After the GAA has recently released their 'Safe Return To GAA Games' strategy, it's widely expected that Kellogg's plan to run their popular Cul Camps for young GAA enthusiasts later this summer. Open to kids aged 6-13, Cul Camps have always promised an action-packed week, covering all aspects of GAA sports.
Attendance is likely to be limited, and children will be limited to attending one camp, so book early. Online bookings will re-open in the next few weeks with dates for late July and August, on kelloggsculcamps.gaa.ie.
The camps, which run from 10am-2.30pm Monday to Friday, are expected to cost €60, or €55 for a second child in the family.
Arty types will find much to like in Inspireland's array of comic-making, sculpture and animation camps. Attendees are sent the materials in advance and from 10.30am to 2.30am Monday to Friday, would-be artists get to work in online classes alongside live tutors. Suitable for artists aged 8-18, and classes in July and August cost €170.
See inspireland.ie for more details.
For footie fans aged 4-13 who prefer a spread of activities, Astro Park (locations at Coolock and Tallaght) plan to open their camps from July 20 onwards. If your kids have ever been curious about trying Nerf Astro Wars or Bubble Football, this could well be their chance. The five-day camps run from 10am-3pm and cost €75 per child (or €60 for the August Bank Holiday week).
See astropark.ie/kids for details on how to book.
Cool Food School
It's back to Zoom for healthy cookery classes served up by health coach Deirdre Doyle. Kids aged 8-11 can sign up for classes on the weeks of July 6 and July 20. They start at 11am daily and finish at 1pm, right in time for lunch. The classes are €75 per week.
See thecoolfoodschool.ie for details.
Run by NCAD teachers, the Artzone summer camps provide a brilliant array of activities. General summer art camps help novices to kick-start their creativity, while enthusiasts can choose from fashion, film, animation or comic book illustration.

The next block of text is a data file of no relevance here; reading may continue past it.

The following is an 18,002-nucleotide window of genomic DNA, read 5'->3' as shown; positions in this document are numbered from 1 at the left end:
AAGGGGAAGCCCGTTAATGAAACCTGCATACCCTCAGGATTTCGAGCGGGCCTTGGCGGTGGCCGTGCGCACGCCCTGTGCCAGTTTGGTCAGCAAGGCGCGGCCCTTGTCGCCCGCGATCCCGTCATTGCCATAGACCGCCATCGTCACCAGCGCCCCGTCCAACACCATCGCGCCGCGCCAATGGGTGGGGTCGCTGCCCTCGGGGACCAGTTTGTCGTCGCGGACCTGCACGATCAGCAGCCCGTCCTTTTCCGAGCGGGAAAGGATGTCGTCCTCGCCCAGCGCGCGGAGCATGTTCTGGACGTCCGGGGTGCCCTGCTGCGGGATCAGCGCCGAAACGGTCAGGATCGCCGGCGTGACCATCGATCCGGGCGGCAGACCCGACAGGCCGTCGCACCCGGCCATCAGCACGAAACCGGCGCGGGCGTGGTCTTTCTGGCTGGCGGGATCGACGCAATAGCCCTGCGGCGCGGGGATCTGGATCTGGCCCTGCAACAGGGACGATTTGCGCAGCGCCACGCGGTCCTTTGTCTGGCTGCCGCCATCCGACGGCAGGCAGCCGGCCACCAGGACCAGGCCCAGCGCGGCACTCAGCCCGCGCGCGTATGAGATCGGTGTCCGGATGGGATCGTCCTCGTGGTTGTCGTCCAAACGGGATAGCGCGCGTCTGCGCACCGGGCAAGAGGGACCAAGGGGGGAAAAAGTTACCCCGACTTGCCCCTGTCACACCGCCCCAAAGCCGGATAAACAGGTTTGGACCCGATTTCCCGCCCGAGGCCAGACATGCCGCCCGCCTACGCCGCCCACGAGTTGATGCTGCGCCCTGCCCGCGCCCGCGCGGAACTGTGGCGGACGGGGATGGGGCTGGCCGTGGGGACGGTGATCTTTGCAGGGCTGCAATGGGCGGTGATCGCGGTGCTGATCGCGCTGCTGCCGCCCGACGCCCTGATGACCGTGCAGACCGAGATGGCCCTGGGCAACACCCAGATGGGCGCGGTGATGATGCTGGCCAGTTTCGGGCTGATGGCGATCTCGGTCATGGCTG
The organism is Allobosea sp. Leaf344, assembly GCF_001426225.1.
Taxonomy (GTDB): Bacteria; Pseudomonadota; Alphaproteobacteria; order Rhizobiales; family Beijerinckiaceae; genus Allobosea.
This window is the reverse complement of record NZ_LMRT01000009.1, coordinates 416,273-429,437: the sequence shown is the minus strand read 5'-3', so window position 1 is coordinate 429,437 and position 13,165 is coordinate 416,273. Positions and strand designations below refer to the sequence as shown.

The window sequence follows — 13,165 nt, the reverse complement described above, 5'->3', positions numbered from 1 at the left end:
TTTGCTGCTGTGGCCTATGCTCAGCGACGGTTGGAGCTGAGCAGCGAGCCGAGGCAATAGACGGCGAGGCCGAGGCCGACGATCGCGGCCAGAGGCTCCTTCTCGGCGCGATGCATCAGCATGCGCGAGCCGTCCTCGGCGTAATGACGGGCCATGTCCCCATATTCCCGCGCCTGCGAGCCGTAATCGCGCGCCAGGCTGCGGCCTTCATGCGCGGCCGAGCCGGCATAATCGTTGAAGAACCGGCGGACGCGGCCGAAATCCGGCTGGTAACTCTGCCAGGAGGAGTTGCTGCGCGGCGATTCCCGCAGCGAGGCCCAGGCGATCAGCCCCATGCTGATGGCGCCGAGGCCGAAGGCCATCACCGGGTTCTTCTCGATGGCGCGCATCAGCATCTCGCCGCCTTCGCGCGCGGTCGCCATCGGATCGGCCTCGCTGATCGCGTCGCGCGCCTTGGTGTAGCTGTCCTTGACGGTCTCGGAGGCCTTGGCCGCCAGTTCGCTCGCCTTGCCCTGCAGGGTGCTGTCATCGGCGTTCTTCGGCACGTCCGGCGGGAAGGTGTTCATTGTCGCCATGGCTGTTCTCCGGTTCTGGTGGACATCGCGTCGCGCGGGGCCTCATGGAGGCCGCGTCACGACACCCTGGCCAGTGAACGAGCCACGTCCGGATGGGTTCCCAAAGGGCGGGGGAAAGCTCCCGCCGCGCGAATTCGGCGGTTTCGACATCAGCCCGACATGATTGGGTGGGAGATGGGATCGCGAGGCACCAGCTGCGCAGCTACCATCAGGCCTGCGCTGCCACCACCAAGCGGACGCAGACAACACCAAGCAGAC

For now, interactive Zoom classes are happening on Tuesdays and Fridays, and Artzone plan to operate limited-size camps in Dundrum, Rathfarnham, and Castleknock in August (dates TBC), with safety measures in place.
More info can be found at artzone.ie/camps/summer or 01 4990614.
Academy Of Code
This summer's offerings are moving online, and are keeping classes small to facilitate learning. Coders of all abilities and levels of experience are welcome to these four-day camps (€55 each). The term started this week (on June 8), and 10 weeks of weekly classes can be booked for €119.
See theacademyofcode.com for details.
Surfing Camp at the Donegal Adventure Centre, Bayview Avenue, Bundoran, Co Donegal
Bundoran has long been a surfing hotspot (well, as hot as it gets in the North West), and the Donegal Adventure Centre offers popular daily camps for kids, teens and families (ages 8-17). There are also residential options, so that kids can enjoy a week immersed in the surf with friends. It's not all fun and frolics in the sea, either; archery, climbing, Jiu Jitsu and skateboarding are also on the menu.
See donegaladventurecentre.com or ring 07198 42418 for information. Places are available on the multi-activity teen and junior camps (€70 per week for a half day camp, €150 per week for a full day, starting on August 19 and 26).
The popular language school has moved their summer camps online to a virtual classroom. Suitable for 5-18-year-olds, languages are taught via live Zoom events, while downloads and PDFs are also offered to facilitate easy learning. Beginning June 29 for five weeks, their camps run from 10.30am for an hour, Monday to Friday.
Camps are €49 a week: see littlelingua.com for the lowdown.
'We've given up," says mum-of-two Deirdre Murphy simply. "It wasn't a decision I made lightly. We're not lazy, we don't want to undermine or underestimate all the work the teachers have done or are currently doing, but my husband and I are not teachers. I do not have the skill set or the patience to keep up the school work. When school finished I had great intentions to do an hour of school work every morning. But within a few days it was becoming a struggle."
For days it was planned, then executed with precision. Sand bags, tarpaulin, a few wooden pallets. I watched from the window as the den took shape, not realising that soon it would become more important than we could've imagined.